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First Khan of the Blue Horde
Orda Ichen ( c. 1204-1251 CE) is credited for founding the Blue Horde; he was the eldest son of Jochi and the first grandson of Genghis Khan. At the death of his father and grandfather, Orda Khan inherited the Eastern portions of his father’s lands; while he was the elder, he nevertheless agreed that his younger brother Batu Khan ruled the whole Jochid Ulus (also known as the Golden Horde). This mainly consisted of the territories between Lake Balkhash and the Volga river; it was in these lands that Orda eventually founded the Blue Horde (also known as the Koke Orda). West of the Volga river were the lands of his younger brother Batu, who became the first ruler of the White Horde and the supreme khan of the Golden Horde. The Great Khan Guyuk ordered Temuge Otchigin, who tried to illegally usurp the throne for himself, to be investigated by Orda and Mongke in c.1246.
Family tree origins
Hoelun from the Olkhunut of Onggirat tribe was supposed to marry a Mergid warrior called Yehe Chiledu, but Yesugei Baghatur from the Khiyad tribe abducted Hoelun while she was traveling from the Onggirat to the Mergid. This event triggered hostilities between the Mergit and Khiyad tribes.
Temüjin was born from the marriage between Hoelun and Yesugei. When Temüjin became 16 years old he married Börte Ujin from the Onggirat tribe, the Mergids took revenge by abducting Börte when Temüjin was 18. Temüjin formed an alliance with his blood brother Jamuha and his foster-father Toghril, the Mergids were defeated by the alliance which Temüjin had formed and his wife Börte was reclaimed.
Jochi supposedly was born shortly after Börte was liberated and Genghis Khan always accepted Jochi as his first-born son, but to some it remained uncertain whether Temüjin Borjigin or Chilger Bökh was the real father of Jochi. As Genghis Khan’s first-born son, Jochi was favored as rightful heir to the Mongol Empire. It was Chagatai who brought up the dispute of Jochi’s illegitimacy, but Genghis Khan remained determined that Jochi was his legitimate first-born son. It was when Genghis named Ögedei as his rightful successor that Jochi rebelled against his father, Chagatai and Ögedei were sent against Jochi who died in February 1227 before it came to any hostilities. Jochi’s descendants were the oldest branch of the Genghis Khan family, although they were not favored for succession by other rivaling family members.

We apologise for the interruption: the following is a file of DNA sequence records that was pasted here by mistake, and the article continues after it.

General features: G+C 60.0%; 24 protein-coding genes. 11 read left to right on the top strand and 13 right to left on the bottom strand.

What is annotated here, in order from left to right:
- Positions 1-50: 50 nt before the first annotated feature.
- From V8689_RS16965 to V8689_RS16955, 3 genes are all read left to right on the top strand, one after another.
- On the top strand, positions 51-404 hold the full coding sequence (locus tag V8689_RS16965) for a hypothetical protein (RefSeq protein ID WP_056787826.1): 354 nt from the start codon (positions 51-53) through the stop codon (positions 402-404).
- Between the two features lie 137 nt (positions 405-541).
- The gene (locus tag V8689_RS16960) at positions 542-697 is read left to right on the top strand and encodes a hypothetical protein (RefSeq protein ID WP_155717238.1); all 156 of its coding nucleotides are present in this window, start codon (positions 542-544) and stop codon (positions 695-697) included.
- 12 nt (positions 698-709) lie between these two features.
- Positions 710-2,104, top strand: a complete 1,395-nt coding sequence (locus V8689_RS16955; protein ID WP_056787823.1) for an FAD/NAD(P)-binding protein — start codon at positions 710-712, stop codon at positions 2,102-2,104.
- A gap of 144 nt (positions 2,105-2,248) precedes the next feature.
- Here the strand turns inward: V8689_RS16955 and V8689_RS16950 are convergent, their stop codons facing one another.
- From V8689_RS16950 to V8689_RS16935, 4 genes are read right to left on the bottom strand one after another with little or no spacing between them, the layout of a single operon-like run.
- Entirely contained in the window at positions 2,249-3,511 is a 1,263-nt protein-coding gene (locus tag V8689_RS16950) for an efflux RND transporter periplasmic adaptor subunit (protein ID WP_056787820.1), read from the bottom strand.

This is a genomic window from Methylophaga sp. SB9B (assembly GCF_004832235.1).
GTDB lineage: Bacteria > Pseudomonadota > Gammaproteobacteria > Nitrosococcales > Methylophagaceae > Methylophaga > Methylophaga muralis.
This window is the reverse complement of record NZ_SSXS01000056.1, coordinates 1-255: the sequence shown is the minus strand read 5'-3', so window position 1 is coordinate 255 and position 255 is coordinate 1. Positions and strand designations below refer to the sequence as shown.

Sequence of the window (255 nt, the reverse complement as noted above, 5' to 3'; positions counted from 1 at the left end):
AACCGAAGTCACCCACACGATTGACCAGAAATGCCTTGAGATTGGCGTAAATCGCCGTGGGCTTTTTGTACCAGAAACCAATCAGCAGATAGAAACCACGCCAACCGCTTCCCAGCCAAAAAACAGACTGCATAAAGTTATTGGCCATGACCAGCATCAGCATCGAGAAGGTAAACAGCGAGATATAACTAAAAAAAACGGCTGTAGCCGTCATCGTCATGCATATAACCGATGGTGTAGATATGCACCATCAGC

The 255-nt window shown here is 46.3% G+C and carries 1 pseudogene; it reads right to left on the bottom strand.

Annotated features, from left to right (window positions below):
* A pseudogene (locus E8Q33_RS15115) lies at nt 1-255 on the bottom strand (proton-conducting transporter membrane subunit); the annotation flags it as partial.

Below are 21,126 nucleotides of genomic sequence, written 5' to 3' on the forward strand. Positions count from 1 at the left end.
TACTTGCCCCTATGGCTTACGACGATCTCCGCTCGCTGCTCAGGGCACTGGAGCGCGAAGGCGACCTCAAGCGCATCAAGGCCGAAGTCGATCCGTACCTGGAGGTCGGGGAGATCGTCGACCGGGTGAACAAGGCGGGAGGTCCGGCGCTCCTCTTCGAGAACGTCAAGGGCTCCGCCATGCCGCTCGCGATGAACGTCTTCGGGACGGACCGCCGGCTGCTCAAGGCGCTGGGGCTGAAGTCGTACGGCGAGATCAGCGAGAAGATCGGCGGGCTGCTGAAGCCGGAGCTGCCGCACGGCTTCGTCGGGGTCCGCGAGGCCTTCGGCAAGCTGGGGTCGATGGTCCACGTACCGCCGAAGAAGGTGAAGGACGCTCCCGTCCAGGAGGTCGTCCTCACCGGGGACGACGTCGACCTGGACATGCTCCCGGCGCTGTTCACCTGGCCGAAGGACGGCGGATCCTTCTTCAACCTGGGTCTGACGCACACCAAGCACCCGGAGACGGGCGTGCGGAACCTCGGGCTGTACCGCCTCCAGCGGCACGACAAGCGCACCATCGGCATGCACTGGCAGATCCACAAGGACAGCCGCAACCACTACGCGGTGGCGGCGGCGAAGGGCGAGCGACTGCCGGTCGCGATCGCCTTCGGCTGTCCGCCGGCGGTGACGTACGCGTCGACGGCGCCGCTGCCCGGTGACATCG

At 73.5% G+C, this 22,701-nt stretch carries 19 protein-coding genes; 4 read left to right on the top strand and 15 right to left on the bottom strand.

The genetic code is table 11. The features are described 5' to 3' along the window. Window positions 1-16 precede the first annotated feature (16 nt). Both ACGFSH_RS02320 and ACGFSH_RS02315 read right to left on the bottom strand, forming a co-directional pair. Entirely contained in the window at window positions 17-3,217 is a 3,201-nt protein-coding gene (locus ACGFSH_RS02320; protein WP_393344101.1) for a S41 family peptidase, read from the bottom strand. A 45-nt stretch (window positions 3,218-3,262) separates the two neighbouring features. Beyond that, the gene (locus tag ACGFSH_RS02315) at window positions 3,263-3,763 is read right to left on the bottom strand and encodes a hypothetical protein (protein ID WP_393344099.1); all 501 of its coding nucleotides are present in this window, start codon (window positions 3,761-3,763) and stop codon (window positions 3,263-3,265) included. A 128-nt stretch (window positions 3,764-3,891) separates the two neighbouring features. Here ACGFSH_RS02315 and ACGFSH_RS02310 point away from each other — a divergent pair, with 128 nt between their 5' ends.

Orda Ichen was the first-born son of Jochi, his younger brothers were Batu, Berke, Shayban, Sinkur, Toga-Timur and Baul-Teval. After the death of Genghis Khan the Mongol empire was divided into four sub-khanates, after the invasion of Europe four other Khanates also established within the empire; the princes of the left wing commanded by Orda Khan, the Blue Horde commanded by Batu Khan, Sibirean Khanate commanded by Shayban and a Khanate on the upper reaches of the Volga river centered around Volga Bulgaria commanded by Toga-Timur (which later became known as the Qasim Khanate). All these were brothers of each other and Orda Khan was the oldest, Orda was known to have participated in the massive Mongol invasion of Rus' in 1237-1242. His younger brother, Batu Khan, claimed his authority over the Jochid Hordes in accordance with Orda's wish.